The high oil-to-gas price ratio has brought an enormous amount of chemicals and other industrial investment in North America. However, in all this momentum, chemicals manufacturers should not miss the chance to take advantage of technology and improved business practices to prevent cost creep in construction, operations and distribution, nor should they be secure about their prospects for maintaining, let alone gaining, domestic market share. Innovation is still demanded and a lack of it can destroy the advantages gained by abundant, low priced natural gas derived feedstocks, which resulted as well from technology, in this case, fracking and horizontal drilling methods.
The recent book “Big Bang Disruption”, by Larry Downes and Paul Nunes (the later from Accenture), presents a useful model illustrating a Big Crunch period typically experienced by industries following a “Big Bang” investment period, like the North American petrochemicals investment we are currently seeing. In fact, the effects of disruption are already clear in our discussions with industry participants, with construction costs rising, primarily from talent shortages, and distribution delays increasing, due to railroad bottlenecks and truck shortages. These were not necessarily unpredictable and companies with a strong emphasis on foresight and learning from past experience will manage through disrupters better.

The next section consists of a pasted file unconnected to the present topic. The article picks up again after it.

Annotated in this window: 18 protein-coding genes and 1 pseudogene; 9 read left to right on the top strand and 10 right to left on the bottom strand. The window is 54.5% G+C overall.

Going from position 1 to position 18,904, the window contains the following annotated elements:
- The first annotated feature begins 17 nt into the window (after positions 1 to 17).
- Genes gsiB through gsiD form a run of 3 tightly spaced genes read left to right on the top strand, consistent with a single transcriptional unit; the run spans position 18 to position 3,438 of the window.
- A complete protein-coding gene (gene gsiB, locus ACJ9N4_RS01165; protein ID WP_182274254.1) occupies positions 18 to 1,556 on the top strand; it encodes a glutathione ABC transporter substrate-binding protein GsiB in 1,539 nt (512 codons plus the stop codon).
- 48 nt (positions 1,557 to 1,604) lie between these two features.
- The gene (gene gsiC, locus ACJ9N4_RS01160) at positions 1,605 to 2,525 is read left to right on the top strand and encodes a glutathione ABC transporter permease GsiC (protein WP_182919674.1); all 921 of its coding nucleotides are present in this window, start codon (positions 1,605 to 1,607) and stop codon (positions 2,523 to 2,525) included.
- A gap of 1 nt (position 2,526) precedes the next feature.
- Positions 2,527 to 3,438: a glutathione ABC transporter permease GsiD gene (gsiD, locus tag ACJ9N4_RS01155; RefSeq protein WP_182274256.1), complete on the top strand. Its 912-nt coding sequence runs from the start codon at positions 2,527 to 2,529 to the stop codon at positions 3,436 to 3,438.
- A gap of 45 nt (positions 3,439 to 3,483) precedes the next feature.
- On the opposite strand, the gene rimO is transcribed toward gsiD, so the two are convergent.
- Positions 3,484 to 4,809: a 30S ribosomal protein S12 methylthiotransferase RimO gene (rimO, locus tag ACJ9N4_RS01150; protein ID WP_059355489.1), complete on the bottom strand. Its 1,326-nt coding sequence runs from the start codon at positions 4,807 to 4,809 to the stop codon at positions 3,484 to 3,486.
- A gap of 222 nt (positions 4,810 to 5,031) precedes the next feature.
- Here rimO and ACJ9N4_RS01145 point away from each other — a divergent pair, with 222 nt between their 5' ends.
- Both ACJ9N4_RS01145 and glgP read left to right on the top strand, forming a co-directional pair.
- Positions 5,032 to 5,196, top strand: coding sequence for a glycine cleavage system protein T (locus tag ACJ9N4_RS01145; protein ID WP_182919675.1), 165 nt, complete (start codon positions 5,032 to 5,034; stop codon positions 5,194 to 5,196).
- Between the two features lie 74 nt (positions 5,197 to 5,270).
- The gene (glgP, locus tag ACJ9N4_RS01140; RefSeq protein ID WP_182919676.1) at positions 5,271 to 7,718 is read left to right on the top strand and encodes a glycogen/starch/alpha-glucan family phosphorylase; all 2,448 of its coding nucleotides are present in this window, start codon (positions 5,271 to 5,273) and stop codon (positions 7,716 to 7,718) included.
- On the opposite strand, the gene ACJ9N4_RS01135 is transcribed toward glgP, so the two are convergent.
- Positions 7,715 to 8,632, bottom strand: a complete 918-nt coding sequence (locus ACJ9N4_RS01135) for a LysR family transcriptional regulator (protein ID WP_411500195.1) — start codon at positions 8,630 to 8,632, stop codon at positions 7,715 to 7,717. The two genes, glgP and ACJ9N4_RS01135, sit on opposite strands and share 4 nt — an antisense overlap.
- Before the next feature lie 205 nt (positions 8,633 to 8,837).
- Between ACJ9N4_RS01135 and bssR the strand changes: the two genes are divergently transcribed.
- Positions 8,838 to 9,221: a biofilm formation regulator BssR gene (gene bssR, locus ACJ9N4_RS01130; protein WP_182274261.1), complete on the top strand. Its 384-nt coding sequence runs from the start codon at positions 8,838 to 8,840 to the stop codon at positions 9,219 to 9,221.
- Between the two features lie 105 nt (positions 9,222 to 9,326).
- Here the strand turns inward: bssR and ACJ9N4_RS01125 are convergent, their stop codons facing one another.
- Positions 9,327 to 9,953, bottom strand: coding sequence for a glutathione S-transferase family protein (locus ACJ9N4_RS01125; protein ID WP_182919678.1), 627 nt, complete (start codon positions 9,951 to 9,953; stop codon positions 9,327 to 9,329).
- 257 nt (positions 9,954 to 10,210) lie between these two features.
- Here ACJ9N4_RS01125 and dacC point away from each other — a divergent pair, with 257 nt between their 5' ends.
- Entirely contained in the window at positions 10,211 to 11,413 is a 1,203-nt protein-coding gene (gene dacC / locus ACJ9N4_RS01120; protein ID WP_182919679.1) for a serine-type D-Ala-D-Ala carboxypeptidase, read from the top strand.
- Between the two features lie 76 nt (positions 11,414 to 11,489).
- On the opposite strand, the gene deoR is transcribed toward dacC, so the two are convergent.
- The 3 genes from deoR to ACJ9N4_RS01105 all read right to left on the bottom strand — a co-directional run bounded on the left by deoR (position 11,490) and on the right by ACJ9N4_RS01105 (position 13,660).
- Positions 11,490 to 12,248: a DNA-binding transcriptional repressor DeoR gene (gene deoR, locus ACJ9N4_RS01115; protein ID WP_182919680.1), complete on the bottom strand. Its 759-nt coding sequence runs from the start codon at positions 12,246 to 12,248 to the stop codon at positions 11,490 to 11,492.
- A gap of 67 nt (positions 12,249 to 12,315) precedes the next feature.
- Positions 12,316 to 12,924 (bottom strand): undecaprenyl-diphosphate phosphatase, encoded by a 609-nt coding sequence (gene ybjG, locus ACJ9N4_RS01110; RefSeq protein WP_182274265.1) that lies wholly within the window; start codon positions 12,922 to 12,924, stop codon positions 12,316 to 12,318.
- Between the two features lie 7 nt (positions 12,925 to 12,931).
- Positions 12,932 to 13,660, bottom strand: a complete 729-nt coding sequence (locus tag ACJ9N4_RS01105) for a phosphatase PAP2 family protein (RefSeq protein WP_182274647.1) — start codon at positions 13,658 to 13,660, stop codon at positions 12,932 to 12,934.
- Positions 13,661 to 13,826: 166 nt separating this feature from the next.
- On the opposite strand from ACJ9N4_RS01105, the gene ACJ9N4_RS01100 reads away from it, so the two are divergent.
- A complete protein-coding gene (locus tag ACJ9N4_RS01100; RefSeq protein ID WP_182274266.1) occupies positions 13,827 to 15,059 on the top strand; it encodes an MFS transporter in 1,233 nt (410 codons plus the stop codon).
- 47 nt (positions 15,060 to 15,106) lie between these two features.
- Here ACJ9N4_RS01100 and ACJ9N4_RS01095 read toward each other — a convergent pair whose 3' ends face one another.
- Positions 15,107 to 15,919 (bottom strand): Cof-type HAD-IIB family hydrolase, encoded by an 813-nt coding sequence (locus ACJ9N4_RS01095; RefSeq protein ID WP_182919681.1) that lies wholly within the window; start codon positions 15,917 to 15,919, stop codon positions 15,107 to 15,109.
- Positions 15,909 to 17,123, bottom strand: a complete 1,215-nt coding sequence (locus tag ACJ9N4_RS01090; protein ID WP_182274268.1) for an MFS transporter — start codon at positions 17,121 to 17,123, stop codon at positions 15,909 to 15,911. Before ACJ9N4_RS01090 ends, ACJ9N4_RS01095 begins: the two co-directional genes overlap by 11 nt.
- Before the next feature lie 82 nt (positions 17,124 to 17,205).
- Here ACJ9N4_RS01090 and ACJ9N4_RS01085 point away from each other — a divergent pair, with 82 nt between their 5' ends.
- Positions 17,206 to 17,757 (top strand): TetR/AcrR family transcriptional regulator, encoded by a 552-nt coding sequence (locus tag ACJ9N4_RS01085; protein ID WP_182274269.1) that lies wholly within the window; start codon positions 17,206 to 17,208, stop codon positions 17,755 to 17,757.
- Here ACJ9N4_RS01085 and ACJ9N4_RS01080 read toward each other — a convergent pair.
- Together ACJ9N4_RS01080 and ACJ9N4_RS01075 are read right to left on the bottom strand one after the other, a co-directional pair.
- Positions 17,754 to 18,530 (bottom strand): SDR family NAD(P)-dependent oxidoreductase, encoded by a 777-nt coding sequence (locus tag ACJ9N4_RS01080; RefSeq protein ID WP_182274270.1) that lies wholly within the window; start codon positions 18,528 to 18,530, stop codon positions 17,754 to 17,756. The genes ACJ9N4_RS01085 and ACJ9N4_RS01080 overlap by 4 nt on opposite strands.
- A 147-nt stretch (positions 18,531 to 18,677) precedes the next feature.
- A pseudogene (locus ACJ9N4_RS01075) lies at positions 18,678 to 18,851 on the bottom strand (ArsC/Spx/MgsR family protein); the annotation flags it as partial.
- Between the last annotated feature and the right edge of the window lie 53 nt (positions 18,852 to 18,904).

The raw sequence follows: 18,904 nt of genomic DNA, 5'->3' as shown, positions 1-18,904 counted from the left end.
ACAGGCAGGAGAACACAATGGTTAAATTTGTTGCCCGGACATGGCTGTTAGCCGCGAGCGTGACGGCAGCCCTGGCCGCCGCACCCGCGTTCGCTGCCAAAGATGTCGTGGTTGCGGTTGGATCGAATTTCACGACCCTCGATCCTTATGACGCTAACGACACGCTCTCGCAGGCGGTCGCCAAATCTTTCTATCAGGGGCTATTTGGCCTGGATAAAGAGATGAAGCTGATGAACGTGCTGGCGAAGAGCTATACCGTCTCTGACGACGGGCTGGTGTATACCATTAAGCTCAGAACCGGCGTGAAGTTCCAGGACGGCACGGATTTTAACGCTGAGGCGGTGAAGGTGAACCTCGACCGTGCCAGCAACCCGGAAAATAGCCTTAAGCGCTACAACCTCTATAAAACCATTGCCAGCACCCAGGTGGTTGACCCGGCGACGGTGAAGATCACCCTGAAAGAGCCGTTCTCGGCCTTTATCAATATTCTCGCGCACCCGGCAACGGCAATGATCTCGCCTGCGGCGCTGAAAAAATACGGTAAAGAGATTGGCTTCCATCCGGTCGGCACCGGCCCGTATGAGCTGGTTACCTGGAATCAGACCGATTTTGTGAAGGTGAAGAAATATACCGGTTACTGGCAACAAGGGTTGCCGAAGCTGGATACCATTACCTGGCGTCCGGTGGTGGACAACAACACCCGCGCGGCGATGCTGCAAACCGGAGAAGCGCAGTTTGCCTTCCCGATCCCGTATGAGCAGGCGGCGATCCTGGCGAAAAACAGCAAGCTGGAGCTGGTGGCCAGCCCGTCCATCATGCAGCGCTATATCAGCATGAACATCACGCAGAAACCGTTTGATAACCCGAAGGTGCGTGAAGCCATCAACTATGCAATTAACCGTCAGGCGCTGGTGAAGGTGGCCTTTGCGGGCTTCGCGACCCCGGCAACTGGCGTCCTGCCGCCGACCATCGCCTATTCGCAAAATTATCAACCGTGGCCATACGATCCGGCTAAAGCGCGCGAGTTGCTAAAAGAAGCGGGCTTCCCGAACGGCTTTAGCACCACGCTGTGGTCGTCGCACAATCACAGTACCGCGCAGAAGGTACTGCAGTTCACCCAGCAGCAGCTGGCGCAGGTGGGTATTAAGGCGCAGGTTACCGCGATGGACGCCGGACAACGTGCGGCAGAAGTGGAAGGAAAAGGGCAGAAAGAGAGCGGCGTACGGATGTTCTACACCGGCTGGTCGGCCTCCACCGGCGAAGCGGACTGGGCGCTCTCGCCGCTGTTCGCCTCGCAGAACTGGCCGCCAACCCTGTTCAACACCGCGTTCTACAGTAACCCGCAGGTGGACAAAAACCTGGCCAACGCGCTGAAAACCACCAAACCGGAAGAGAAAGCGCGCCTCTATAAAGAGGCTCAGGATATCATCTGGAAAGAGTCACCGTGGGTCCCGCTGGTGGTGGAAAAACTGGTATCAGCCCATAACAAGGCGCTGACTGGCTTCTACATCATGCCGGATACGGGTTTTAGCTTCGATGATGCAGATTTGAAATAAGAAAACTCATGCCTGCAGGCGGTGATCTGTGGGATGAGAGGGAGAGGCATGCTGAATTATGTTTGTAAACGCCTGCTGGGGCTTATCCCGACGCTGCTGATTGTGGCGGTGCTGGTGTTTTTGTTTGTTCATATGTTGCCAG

Just focusing on product innovation, it is clear to us that producers will need to be more aggressive in this area. In a recent survey we conducted with ICIS Chemical Business of chemical companies planning to invest in North America, 77 percent selected North America as a primary target for the products they plan to produce. Given the fact that several chemical segments will go into oversupply in North America, this suggests a high probability of intensive market share battles in the next two to five years.